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Famous Liberal Poems by Famous Poets

These are examples of famous Liberal poems written by some of the greatest and most-well-known modern and classical poets. PoetrySoup is a great educational poetry resource of famous liberal poems. These examples illustrate what a famous liberal poem looks like and its form, scheme, or style (where appropriate).

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by Chaucer, Geoffrey
...*refuse he who*
Asketh thy help, thy heart is ay so free!
Thou art largess* of plein** felicity,          *liberal bestower **full
Haven and refuge of quiet and rest!
Lo! how that thieves seven  chase me!
Help, Lady bright, ere that my ship to-brest!*      *be broken to pieces


Comfort is none, but in you, Lady dear!
For lo! my sin and my confusion,
Which ought not in thy presence to appear,
Have ta'en on me a g...Read More

by Dryden, John
...'n, what praise we offer to his name, 
Hath render'd too authentic by its choice; 


Though in his praise no arts can liberal be, 
Since they whose Muses have the highest flown 
Add not to his immortal memory, 
But do an act of friendship to their own; 


Yet 'tis our duty and our interest too 
Such monuments as we can build to raise, 
Lest all the world prevent what we should do 
And claim a title in him by their praise. 


How shall I then begin, or where conclude...Read More

by Lanier, Sidney
...a-hold on the greatness of God:
Oh, like to the greatness of God is the greatness within
The range of the marshes, the liberal marshes of Glynn.

And the sea lends large, as the marsh: lo, out of his plenty the sea
Pours fast: full soon the time of the flood-tide must be:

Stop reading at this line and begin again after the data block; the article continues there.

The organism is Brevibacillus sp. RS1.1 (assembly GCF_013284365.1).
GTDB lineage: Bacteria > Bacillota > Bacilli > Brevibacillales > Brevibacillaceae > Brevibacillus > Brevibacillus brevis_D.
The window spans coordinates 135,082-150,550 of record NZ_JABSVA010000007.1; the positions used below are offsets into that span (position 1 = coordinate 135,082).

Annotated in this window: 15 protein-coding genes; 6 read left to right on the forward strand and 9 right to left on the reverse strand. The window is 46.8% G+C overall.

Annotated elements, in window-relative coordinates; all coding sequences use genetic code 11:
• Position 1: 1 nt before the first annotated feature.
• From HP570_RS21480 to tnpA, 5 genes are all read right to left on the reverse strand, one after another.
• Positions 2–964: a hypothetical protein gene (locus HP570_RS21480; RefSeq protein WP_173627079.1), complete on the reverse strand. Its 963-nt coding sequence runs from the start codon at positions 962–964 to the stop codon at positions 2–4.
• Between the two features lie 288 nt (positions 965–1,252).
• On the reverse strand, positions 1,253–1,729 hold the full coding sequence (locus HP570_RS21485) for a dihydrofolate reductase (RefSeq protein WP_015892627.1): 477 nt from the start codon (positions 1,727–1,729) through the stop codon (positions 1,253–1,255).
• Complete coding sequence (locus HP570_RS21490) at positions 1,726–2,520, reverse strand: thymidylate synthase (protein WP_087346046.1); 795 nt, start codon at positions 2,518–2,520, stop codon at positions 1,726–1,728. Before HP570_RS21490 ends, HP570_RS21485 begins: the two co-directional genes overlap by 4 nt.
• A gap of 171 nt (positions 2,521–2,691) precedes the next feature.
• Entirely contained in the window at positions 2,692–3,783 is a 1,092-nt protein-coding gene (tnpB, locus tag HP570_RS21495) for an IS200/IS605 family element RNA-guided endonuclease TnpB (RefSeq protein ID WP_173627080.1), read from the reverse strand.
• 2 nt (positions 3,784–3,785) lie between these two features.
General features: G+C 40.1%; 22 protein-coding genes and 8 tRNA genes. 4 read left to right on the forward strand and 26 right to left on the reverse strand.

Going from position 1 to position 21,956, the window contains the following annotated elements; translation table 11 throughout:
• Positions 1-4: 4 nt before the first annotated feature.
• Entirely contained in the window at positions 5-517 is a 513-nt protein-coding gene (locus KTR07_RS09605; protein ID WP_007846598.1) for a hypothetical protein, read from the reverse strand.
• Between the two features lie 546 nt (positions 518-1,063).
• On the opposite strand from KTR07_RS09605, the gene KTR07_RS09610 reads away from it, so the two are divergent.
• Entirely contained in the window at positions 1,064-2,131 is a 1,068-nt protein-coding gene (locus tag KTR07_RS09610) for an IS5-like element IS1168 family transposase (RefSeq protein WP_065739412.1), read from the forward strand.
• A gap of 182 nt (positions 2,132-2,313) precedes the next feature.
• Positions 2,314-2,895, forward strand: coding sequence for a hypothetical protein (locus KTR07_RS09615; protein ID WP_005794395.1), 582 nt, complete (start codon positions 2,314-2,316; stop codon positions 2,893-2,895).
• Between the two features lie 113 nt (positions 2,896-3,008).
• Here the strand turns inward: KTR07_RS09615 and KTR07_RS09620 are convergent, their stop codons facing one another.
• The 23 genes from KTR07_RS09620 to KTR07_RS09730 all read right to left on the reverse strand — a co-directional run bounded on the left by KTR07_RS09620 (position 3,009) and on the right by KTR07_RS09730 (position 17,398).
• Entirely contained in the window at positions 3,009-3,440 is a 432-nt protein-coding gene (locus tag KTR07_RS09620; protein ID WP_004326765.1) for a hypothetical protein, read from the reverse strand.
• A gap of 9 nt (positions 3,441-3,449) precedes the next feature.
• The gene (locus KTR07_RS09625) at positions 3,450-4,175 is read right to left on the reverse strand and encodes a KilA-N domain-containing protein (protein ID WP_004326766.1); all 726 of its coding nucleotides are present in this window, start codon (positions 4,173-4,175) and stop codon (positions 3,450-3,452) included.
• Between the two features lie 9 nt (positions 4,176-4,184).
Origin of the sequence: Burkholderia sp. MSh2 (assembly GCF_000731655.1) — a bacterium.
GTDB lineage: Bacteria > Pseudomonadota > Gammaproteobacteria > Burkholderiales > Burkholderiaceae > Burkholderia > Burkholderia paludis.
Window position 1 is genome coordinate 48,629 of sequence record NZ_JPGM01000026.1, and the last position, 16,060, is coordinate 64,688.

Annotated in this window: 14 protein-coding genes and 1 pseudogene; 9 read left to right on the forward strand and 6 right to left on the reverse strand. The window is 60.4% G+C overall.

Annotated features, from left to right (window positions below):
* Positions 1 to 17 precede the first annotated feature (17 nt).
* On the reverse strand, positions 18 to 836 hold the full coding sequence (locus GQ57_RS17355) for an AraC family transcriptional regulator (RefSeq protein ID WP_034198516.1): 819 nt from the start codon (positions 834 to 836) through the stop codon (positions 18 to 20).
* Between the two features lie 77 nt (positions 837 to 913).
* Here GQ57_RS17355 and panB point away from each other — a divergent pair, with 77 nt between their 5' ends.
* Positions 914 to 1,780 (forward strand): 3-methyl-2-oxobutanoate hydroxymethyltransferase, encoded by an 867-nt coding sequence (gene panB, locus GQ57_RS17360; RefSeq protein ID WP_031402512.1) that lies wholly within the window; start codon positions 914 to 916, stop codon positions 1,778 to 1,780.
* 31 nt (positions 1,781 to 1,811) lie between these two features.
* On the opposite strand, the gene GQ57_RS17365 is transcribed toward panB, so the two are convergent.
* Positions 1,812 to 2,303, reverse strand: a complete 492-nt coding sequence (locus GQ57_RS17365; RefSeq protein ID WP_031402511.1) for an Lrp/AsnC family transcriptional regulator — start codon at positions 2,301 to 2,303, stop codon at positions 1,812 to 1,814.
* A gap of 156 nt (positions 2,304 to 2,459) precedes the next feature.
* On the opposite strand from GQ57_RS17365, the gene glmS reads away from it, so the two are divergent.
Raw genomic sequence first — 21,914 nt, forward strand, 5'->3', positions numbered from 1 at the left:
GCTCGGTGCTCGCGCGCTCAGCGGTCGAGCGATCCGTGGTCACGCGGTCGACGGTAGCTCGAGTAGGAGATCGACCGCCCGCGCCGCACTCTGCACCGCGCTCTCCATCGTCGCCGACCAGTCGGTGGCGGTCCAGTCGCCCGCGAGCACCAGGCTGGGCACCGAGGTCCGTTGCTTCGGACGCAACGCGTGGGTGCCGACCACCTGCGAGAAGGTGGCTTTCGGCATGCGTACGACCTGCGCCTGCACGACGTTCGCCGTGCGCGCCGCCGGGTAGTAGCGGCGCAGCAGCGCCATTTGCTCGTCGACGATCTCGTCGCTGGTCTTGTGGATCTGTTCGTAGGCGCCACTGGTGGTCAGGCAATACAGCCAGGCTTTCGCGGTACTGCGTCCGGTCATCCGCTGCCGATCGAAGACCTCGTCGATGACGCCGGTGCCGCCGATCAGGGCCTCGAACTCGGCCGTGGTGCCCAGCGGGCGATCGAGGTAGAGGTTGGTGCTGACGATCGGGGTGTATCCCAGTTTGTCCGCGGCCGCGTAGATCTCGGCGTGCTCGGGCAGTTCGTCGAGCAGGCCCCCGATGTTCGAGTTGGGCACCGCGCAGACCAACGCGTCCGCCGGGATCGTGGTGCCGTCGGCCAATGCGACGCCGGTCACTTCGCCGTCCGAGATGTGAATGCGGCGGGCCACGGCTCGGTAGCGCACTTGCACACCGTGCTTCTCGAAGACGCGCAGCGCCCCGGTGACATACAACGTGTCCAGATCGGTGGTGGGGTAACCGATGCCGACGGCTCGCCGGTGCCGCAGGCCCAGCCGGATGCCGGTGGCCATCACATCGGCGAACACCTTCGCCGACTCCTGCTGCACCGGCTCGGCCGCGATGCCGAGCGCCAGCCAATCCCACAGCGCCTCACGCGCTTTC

Look how the grace of the sea doth go
About and about through the intricate channels that flow
Here and there,
Till his waters have flooded the uttermost creeks and the low-lying lanes,
And ...Read More

by Trumbull, John
...r, of arts in peace.
Unharrass'd by maternal care,
Each rising province flourish'd fair;
Whose various wealth, with liberal hand,
By far o'erpaid the parent land.
But though so bright her sun might shine,
'Twas quickly hasting to decline,
With feeble ray, too weak t' assuage
The damps, that chill the eve of age.

"For states, like men, are doom'd as well
Th' infirmities of age to feel,
And from their different forms of empire,
Are seiz'd with every deep distemper...Read More

by Emerson, Ralph Waldo
...the great sun in light and shade,
And, sweet varieties of chance,
And the mystic seasons' dance,
And thief-like step of liberal hours
Which thawed the snow-drift into flowers.
O wondrous craft of plant and stone
By eldest science done and shown!
Happy, I said, whose home is here,
Fair fortunes to the mountaineer!
Boon nature to his poorest shed
Has royal pleasure-grounds outspread.
Intent I searched the region round,
And in low hut my monarch found.
He was no eagl...Read More

by Robinson, Mary Darby
...f the brave; 
While proud AMBITION weeps thy rancour to assuage. 
The laurels round the POET's bust, 
Twin'd by the liberal hand of Taste, 
By thy malignant grasp defac'd, 
Fade to their native dust: 
Thy ever-watchful eye no labour tires, 
Beneath thy venom'd touch the angel TRUTH expires. 

When in thy petrifying car
Thy scaly dragons waft thy form, 
Then, swifter, deadlier far 
Than the keen lightning's lance, 
That wings its way across the yelling storm, 
Thy barb...Read More

by Milton, John
...elf than all; needs must the Power 
That made us, and for us this ample world,